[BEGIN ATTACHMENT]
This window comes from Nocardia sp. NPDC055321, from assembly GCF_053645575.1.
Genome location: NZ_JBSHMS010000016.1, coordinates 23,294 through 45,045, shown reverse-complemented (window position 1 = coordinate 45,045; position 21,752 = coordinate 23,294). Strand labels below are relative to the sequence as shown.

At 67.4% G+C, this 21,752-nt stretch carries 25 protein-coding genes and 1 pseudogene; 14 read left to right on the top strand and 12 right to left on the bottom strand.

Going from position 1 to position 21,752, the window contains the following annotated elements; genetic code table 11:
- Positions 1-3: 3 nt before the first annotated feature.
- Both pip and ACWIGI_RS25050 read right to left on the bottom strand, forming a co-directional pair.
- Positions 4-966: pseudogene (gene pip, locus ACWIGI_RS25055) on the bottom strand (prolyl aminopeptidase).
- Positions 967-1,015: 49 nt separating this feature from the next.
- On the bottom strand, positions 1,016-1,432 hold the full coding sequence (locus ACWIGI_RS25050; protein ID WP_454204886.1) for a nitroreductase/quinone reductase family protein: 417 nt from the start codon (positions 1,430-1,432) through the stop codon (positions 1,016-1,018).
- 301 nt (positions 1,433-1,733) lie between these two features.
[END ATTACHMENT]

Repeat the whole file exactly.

This window comes from Nocardia sp. NPDC055321, from assembly GCF_053645575.1.
Genome location: NZ_JBSHMS010000016.1, coordinates 23,294 through 45,045, shown reverse-complemented (window position 1 = coordinate 45,045; position 21,752 = coordinate 23,294). Strand labels below are relative to the sequence as shown.

At 67.4% G+C, this 21,752-nt stretch carries 25 protein-coding genes and 1 pseudogene; 14 read left to right on the top strand and 12 right to left on the bottom strand.

Going from position 1 to position 21,752, the window contains the following annotated elements; genetic code table 11:
- Positions 1-3: 3 nt before the first annotated feature.
- Both pip and ACWIGI_RS25050 read right to left on the bottom strand, forming a co-directional pair.
- Positions 4-966: pseudogene (gene pip, locus ACWIGI_RS25055) on the bottom strand (prolyl aminopeptidase).
- Positions 967-1,015: 49 nt separating this feature from the next.
- On the bottom strand, positions 1,016-1,432 hold the full coding sequence (locus ACWIGI_RS25050; protein ID WP_454204886.1) for a nitroreductase/quinone reductase family protein: 417 nt from the start codon (positions 1,430-1,432) through the stop codon (positions 1,016-1,018).
- 301 nt (positions 1,433-1,733) lie between these two features.